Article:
An award-winning critic and cultural historian, Jeremy Eichler currently serves as the chief classical music critic of The Boston Globe. He is the author of Time's Echo: The Second World War, the Holocaust, and the Music of Remembrance. He is also the recipient of an ASCAP Deems Taylor Award for writing published in The New Yorker, a fellowship at Harvard University’s Radcliffe Institute for Advanced Study, and a Public Scholars grant from the National Endowment for the Humanities. Formerly a critic for The New York Times and a contributor to many other national publications, he holds a Ph.D. in modern European history from Columbia University.

Photo Credit: Tom Kates

Yo-Yo Ma
Yo-Yo Ma

Yo-Yo Ma

Yo-Yo Ma was born in 1955 to Chinese parents living in Paris, where he began to study the cello with his father at age four. Three years later, he moved with his family to New York City, where he continued his cello studies at the Juilliard School before pursuing a liberal arts education at Harvard. Yo-Yo’s career is testament to his faith in culture’s power to generate the trust and understanding essential to a strong society. This belief inspired Yo-Yo to establish the global cultural collective Silkroad, and, more recently, to set out on the Bach Project — a six-continent tour of J. S. Bach’s suites for solo cello and an invitation to a larger conversation about culture, society, and the themes that connect us all.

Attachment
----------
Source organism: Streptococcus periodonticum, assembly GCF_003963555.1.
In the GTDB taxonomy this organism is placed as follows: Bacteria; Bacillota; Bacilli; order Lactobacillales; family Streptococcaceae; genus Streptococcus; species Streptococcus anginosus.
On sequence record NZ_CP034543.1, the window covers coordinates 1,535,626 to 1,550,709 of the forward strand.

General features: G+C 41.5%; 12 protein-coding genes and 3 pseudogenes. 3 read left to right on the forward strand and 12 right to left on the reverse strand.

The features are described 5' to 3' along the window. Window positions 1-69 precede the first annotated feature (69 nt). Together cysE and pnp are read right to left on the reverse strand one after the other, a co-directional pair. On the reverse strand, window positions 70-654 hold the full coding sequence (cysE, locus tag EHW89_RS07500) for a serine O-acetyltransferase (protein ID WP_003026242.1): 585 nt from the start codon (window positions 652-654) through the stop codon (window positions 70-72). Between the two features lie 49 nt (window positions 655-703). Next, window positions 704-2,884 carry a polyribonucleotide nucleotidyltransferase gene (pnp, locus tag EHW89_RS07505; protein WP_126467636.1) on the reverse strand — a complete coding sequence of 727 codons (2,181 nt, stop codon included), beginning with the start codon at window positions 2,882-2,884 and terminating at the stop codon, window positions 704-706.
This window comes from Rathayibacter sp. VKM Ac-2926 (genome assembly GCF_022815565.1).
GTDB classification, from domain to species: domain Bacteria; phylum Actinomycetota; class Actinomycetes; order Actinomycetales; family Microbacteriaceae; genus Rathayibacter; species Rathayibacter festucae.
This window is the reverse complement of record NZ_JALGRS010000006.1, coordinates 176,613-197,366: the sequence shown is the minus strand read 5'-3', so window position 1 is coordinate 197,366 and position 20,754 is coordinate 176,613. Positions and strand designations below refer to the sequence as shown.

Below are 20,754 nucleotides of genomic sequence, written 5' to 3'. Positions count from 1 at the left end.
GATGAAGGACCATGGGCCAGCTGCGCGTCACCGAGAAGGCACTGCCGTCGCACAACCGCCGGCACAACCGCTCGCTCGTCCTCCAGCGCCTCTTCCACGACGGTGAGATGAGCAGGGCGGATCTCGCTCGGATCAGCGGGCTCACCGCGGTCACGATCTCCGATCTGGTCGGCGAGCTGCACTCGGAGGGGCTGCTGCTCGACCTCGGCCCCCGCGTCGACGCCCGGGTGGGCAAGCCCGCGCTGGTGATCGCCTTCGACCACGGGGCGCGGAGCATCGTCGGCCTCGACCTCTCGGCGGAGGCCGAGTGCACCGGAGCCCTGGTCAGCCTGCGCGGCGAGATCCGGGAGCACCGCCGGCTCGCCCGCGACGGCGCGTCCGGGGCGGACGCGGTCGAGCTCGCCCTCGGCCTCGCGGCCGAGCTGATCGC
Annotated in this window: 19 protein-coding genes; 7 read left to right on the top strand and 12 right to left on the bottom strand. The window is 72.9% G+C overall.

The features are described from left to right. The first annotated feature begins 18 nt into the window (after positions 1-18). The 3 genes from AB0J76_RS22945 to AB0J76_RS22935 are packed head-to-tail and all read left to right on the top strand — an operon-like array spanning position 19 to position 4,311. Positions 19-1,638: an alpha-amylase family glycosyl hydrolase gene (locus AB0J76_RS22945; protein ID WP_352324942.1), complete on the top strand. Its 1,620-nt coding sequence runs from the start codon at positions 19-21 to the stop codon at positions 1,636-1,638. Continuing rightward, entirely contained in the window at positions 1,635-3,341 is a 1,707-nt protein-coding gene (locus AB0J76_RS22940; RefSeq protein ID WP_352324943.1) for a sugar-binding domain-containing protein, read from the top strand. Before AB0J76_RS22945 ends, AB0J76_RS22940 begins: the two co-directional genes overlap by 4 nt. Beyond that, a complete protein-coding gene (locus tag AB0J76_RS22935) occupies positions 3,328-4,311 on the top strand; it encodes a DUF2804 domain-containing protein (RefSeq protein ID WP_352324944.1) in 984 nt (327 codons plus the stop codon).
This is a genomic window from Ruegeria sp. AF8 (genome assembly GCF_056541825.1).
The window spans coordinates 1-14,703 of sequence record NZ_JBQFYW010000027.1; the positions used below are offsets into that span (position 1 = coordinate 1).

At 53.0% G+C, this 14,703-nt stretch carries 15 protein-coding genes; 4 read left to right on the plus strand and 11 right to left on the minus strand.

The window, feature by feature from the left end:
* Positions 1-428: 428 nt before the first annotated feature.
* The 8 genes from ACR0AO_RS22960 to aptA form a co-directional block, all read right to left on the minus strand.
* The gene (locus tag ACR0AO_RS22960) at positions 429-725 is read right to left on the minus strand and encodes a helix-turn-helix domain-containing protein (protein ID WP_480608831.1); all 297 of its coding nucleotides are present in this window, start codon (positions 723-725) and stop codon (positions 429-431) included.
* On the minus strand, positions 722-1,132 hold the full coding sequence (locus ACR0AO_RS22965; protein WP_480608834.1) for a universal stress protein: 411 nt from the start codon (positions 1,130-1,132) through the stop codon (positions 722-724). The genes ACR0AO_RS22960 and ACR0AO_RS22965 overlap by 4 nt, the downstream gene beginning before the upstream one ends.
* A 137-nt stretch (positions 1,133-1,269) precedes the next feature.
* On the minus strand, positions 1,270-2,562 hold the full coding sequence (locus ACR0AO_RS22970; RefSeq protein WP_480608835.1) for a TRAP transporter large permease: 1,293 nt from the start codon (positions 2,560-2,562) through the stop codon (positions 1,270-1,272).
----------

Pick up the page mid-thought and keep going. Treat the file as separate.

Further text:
Photo Credit: Jason Bell

Brattle Theatre
40 Brattle St., Cambridge, MA 02138

Walking from the Harvard Square T station: 10 minutes

As you exit the station, cross Mass. Ave. and proceed along Brattle St. Follow Brattle St. as it curves to the right in Brattle Square (follow the sidewalk on the right side of the street). The Brattle will be on the left-hand side of the street. The building is shared with Algiers Cafe and Alden & Harlow Restaurant, and the theatre entrance is on the left side of the building—look for the sidewalk poster case and marquee.